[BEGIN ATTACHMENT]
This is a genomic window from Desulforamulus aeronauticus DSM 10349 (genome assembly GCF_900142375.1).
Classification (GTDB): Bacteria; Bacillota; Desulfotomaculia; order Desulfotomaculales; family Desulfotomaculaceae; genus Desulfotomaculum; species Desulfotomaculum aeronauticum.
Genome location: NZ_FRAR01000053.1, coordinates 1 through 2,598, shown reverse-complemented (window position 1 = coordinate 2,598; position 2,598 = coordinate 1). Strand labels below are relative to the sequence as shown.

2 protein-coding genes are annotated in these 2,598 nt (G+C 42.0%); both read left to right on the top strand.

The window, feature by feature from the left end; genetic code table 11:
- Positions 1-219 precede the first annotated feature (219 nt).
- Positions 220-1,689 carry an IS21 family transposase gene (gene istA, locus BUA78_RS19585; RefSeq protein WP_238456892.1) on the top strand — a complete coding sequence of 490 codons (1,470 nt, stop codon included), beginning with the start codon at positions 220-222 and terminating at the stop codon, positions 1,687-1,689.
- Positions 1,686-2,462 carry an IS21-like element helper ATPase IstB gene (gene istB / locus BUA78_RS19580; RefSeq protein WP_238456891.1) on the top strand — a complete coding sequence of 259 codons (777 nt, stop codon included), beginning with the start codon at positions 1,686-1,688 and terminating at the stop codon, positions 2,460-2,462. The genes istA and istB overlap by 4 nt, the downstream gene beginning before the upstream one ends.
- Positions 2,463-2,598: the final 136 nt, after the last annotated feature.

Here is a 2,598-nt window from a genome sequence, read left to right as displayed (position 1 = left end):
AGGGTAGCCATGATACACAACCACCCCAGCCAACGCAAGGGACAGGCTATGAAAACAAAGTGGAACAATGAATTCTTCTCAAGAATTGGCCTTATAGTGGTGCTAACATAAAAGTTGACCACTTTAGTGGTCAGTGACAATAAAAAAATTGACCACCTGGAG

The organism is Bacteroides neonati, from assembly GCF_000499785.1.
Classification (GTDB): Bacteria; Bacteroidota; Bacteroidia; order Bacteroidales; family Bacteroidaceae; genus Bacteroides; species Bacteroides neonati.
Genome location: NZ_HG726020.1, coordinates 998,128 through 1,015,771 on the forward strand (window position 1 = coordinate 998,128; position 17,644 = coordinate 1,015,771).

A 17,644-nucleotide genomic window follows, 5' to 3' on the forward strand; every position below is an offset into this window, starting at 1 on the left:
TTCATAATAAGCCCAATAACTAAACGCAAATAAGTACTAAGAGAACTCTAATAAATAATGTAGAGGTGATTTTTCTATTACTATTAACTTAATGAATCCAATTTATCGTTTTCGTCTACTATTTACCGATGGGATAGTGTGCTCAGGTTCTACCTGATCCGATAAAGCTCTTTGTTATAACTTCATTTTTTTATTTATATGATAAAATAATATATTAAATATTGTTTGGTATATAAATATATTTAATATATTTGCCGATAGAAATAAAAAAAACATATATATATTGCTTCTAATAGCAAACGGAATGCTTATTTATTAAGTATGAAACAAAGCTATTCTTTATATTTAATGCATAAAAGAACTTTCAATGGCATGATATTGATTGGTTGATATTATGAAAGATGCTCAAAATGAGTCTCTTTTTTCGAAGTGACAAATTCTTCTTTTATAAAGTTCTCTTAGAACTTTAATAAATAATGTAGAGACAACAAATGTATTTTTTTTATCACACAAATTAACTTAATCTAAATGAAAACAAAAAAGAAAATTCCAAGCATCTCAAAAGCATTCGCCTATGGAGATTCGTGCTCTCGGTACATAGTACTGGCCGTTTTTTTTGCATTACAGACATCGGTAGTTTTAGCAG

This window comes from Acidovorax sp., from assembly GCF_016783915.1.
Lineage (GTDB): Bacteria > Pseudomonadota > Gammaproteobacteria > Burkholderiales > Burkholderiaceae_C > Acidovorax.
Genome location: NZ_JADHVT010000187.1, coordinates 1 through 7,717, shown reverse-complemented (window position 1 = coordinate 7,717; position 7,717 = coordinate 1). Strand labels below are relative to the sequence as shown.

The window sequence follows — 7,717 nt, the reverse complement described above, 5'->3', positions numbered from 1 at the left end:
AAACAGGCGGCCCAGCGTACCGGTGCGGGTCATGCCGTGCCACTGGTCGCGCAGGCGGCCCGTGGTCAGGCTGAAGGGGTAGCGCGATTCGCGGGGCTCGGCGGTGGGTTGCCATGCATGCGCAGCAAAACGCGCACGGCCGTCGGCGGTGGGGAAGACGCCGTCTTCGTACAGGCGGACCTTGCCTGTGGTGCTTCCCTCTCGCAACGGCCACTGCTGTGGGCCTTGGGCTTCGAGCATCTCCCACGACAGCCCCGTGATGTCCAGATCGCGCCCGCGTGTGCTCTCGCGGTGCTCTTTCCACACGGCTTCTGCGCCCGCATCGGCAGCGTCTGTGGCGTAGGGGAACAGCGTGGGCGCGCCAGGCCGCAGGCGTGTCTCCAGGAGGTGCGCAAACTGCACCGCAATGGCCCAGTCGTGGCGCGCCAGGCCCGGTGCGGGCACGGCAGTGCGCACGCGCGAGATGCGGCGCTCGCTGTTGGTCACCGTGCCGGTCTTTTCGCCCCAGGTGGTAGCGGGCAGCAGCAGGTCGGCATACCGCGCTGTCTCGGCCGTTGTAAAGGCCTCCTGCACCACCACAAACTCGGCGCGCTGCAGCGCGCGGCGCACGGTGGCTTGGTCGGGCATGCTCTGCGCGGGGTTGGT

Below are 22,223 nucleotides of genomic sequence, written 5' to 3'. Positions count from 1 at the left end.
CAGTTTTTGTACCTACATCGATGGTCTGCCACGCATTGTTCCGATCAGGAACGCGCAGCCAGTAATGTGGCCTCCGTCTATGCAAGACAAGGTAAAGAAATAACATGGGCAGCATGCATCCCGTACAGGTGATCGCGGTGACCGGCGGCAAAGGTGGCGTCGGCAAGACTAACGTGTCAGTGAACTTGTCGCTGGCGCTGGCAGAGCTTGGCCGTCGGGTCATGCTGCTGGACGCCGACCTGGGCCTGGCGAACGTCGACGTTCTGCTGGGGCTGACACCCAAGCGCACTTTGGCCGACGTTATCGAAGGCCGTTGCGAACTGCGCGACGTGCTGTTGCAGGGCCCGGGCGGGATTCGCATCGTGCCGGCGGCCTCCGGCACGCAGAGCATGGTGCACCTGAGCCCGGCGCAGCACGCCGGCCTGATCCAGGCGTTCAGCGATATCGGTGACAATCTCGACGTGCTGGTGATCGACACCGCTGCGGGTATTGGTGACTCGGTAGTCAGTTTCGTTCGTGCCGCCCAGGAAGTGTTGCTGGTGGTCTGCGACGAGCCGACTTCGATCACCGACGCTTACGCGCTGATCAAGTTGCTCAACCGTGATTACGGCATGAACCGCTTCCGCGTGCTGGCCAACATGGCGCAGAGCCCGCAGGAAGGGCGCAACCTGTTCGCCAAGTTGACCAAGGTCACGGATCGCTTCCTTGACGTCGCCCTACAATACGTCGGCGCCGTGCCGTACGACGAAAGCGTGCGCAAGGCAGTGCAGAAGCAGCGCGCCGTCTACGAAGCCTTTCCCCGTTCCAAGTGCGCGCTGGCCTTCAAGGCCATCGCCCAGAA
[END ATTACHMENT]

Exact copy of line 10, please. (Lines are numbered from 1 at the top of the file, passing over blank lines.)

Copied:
Here is a 2,598-nt window from a genome sequence, read left to right as displayed (position 1 = left end):